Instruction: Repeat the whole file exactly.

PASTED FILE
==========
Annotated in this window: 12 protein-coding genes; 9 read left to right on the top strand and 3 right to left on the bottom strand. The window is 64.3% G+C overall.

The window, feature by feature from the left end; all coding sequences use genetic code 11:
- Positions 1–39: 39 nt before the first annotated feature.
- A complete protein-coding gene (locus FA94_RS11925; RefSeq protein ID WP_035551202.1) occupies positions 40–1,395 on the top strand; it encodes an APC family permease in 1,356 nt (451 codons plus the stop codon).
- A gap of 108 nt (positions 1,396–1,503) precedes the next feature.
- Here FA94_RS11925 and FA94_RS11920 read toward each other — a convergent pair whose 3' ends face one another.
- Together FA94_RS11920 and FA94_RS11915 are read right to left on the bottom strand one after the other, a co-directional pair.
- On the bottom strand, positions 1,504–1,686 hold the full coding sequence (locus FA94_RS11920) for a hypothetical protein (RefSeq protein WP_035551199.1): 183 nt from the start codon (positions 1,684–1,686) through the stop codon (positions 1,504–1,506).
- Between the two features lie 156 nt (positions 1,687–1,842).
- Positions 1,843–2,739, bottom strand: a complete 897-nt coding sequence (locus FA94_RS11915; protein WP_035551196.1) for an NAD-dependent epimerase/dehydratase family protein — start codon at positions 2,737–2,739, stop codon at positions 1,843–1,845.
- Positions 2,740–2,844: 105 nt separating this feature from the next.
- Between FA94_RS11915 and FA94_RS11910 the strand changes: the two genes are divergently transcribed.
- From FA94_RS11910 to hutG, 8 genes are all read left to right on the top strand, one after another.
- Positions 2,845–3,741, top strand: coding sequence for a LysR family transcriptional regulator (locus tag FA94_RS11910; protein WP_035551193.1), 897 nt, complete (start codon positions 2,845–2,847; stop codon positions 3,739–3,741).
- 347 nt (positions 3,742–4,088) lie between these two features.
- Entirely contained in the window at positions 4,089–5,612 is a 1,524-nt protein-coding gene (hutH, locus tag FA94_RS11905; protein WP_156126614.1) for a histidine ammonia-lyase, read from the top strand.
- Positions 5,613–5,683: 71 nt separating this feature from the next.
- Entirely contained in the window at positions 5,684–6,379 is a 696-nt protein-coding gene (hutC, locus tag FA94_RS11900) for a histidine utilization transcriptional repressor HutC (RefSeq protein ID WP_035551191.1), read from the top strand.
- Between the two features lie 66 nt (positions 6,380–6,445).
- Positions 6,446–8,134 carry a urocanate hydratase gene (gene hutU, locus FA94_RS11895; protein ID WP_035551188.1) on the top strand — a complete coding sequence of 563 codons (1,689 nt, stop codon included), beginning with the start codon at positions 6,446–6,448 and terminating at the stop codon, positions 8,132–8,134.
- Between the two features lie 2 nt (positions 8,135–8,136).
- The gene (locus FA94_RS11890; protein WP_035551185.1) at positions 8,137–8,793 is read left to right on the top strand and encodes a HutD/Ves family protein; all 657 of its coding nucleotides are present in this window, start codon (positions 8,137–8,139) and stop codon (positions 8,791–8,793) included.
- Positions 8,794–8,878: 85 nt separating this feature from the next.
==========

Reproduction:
Annotated in this window: 12 protein-coding genes; 9 read left to right on the top strand and 3 right to left on the bottom strand. The window is 64.3% G+C overall.

The window, feature by feature from the left end; all coding sequences use genetic code 11:
- Positions 1–39: 39 nt before the first annotated feature.
- A complete protein-coding gene (locus FA94_RS11925; RefSeq protein ID WP_035551202.1) occupies positions 40–1,395 on the top strand; it encodes an APC family permease in 1,356 nt (451 codons plus the stop codon).
- A gap of 108 nt (positions 1,396–1,503) precedes the next feature.
- Here FA94_RS11925 and FA94_RS11920 read toward each other — a convergent pair whose 3' ends face one another.
- Together FA94_RS11920 and FA94_RS11915 are read right to left on the bottom strand one after the other, a co-directional pair.
- On the bottom strand, positions 1,504–1,686 hold the full coding sequence (locus FA94_RS11920) for a hypothetical protein (RefSeq protein WP_035551199.1): 183 nt from the start codon (positions 1,684–1,686) through the stop codon (positions 1,504–1,506).
- Between the two features lie 156 nt (positions 1,687–1,842).
- Positions 1,843–2,739, bottom strand: a complete 897-nt coding sequence (locus FA94_RS11915; protein WP_035551196.1) for an NAD-dependent epimerase/dehydratase family protein — start codon at positions 2,737–2,739, stop codon at positions 1,843–1,845.
- Positions 2,740–2,844: 105 nt separating this feature from the next.
- Between FA94_RS11915 and FA94_RS11910 the strand changes: the two genes are divergently transcribed.
- From FA94_RS11910 to hutG, 8 genes are all read left to right on the top strand, one after another.
- Positions 2,845–3,741, top strand: coding sequence for a LysR family transcriptional regulator (locus tag FA94_RS11910; protein WP_035551193.1), 897 nt, complete (start codon positions 2,845–2,847; stop codon positions 3,739–3,741).
- 347 nt (positions 3,742–4,088) lie between these two features.
- Entirely contained in the window at positions 4,089–5,612 is a 1,524-nt protein-coding gene (hutH, locus tag FA94_RS11905; protein WP_156126614.1) for a histidine ammonia-lyase, read from the top strand.
- Positions 5,613–5,683: 71 nt separating this feature from the next.
- Entirely contained in the window at positions 5,684–6,379 is a 696-nt protein-coding gene (hutC, locus tag FA94_RS11900) for a histidine utilization transcriptional repressor HutC (RefSeq protein ID WP_035551191.1), read from the top strand.
- Between the two features lie 66 nt (positions 6,380–6,445).
- Positions 6,446–8,134 carry a urocanate hydratase gene (gene hutU, locus FA94_RS11895; protein ID WP_035551188.1) on the top strand — a complete coding sequence of 563 codons (1,689 nt, stop codon included), beginning with the start codon at positions 6,446–6,448 and terminating at the stop codon, positions 8,132–8,134.
- Between the two features lie 2 nt (positions 8,135–8,136).
- The gene (locus FA94_RS11890; protein WP_035551185.1) at positions 8,137–8,793 is read left to right on the top strand and encodes a HutD/Ves family protein; all 657 of its coding nucleotides are present in this window, start codon (positions 8,137–8,139) and stop codon (positions 8,791–8,793) included.
- Positions 8,794–8,878: 85 nt separating this feature from the next.